There was also a very different worldview back then, that the justices should be careful about using as a meter stick.  For instance there was quite a bit of 'well of course we don't mean (insert group) should be protected'.. which of course the 'originalists' like to point to as proof that the Bill of Rights was not meant to apply to everyone.  Why should they be careful?  Well, for starters... Catholics and Jews were two of those groups that it was just assumed that religious protections would not be extended to.... so Originalists, if they were truly keeping to those early assumptions that they use to back up their prejudice.. only 2 of the justices would find their personal faith protected.

Re: SCOTUS 'Originalists' and Video Games

I dunno you can always depend on it to tilt to an individual's freedom regulated by the state they are in. If you try and do more than that that you are just practicing disingenuity.


I have a dream, break the chains of copy right oppression! http://zippydsmlee.wordpress.com/2010/05/21/cigital-disobedience/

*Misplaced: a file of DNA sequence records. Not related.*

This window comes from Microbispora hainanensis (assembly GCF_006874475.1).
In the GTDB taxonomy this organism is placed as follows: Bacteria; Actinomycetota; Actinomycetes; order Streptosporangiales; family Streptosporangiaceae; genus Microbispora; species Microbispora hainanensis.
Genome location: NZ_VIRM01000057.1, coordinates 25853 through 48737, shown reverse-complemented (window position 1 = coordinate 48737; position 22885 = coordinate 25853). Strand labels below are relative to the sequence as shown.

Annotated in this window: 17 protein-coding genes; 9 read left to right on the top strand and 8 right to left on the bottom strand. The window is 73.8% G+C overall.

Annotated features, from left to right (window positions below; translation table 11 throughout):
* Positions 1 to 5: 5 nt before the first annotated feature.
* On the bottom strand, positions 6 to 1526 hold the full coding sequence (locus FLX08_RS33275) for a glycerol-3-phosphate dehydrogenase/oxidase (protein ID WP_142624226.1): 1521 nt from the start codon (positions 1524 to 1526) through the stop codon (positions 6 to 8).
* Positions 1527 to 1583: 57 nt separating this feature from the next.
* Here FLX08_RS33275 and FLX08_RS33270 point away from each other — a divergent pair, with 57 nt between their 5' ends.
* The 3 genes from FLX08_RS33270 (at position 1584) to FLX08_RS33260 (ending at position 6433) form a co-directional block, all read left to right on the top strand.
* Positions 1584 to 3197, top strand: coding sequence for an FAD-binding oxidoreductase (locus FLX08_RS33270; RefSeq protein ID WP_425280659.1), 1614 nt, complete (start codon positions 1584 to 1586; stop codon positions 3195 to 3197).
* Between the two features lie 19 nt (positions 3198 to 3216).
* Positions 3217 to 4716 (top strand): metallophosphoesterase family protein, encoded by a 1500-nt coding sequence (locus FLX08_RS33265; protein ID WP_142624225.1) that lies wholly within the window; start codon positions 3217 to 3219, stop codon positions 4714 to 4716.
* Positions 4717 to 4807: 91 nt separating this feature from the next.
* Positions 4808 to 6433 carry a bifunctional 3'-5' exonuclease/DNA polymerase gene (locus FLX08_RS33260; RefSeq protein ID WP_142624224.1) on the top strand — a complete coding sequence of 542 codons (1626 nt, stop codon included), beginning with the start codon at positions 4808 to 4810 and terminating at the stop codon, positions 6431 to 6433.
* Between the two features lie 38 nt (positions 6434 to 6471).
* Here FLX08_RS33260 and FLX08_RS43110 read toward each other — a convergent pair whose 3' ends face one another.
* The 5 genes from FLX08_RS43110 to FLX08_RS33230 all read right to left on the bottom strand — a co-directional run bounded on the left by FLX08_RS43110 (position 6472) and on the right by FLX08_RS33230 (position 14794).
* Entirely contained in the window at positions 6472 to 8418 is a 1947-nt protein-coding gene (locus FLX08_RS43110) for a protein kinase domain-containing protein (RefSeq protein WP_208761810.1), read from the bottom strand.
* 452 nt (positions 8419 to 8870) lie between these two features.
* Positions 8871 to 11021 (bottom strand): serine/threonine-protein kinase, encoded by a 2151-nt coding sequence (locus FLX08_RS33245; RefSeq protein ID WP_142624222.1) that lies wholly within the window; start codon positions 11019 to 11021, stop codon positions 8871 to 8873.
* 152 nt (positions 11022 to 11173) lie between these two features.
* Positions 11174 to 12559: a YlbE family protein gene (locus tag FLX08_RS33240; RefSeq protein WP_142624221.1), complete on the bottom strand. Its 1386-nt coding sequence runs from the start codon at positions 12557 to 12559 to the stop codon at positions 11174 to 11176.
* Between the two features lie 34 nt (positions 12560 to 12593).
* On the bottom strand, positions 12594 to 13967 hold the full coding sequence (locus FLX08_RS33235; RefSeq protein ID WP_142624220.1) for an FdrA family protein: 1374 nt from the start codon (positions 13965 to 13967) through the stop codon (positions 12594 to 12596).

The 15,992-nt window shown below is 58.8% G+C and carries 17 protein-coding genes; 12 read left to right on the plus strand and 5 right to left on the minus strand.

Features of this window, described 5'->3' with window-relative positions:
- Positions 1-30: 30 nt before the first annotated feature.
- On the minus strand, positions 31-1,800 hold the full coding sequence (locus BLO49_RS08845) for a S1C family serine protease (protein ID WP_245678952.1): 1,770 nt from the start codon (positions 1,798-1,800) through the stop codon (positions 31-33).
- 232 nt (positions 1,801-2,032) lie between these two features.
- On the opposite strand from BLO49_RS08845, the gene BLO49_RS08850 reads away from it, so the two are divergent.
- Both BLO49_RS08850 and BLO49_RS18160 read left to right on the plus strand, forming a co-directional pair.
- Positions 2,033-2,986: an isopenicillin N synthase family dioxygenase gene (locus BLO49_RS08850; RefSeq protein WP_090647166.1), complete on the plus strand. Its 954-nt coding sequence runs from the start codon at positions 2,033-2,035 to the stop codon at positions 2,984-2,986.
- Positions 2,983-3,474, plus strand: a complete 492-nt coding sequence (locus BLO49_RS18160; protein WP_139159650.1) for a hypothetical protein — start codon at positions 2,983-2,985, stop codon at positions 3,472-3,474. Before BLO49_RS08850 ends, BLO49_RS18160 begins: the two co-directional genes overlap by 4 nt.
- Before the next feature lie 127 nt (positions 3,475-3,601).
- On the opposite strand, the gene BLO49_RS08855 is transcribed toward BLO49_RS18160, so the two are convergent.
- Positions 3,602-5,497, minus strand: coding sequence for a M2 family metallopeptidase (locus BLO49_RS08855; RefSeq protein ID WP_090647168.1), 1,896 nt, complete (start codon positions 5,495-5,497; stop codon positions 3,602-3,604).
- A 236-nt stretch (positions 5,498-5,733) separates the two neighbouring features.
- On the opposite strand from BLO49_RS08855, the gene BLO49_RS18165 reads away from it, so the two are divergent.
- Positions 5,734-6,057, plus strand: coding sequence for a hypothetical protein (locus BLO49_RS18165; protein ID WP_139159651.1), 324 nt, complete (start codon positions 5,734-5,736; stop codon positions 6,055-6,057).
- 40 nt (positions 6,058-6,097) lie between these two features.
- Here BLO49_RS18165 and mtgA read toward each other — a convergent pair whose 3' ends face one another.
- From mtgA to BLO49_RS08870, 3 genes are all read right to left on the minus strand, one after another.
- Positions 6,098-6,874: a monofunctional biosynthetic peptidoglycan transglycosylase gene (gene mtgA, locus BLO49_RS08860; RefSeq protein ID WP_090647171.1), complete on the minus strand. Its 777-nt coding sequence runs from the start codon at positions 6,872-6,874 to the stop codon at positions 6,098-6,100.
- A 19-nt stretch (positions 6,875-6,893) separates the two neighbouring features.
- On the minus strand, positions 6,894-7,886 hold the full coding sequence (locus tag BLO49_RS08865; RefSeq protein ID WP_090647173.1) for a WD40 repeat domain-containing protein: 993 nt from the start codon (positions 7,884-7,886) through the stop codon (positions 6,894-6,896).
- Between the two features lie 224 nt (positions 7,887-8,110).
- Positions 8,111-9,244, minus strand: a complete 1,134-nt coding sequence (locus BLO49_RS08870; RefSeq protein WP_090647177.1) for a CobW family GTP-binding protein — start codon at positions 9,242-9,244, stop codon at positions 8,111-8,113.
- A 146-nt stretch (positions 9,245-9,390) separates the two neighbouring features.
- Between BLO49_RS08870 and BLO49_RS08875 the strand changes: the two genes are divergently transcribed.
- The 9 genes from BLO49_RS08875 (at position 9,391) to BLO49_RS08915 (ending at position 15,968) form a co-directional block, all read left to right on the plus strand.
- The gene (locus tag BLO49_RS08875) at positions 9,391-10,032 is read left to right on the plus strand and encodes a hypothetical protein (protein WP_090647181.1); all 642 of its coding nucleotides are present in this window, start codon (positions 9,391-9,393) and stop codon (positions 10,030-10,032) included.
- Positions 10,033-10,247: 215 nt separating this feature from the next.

Copyright infringement is nothing more than civil disobedience to a bad set of laws. Let's renegotiate them.

---

http://zippydsm.deviantart.com/

Re: SCOTUS 'Originalists' and Video Games

Games have plot, stories, make people laugh, cry. They are as much as art that movies, books, TV and music is. Here is hoping the SCOTUS agrees.

Re: SCOTUS 'Originalists' and Video Games

Though, sometimes those tears come for the wrong reasons, like playing a troll game (Kaizo Mario, IWBTG) or a highly glitched/bugged game (Alpha Protocol, New Vegas)

 
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NeenekoMakes sense to me, and sounds kinda cool. One cool thing about Minecraft is the meta game, you can implement other game types within its mechanics. There are servers out there with plots, an episodic single player one sound kinda cool12/18/2014 - 11:07am
MaskedPixelantehttps://mojang.com/announcing-minecraft-story-mode/ Umm... what?12/18/2014 - 10:24am
NeenekoThat would make sense. Theaters probably can not afford the liability worry or a drop in ticket sales from worried people. Sony on the other hand can take a massive writeoff, and might even be able to bypass distribution contracts for greater profit.12/18/2014 - 10:03am
ConsterNeeneko: I thought they cancelled it because the major cinema franchises were too scared of terrorist attacks to show the film?12/18/2014 - 9:55am
Neeneko@Wonderkarp - there is still a lot of debate regarding if the movie was a motive or not. Unnamed officials say yes, the timeline says no.12/18/2014 - 9:10am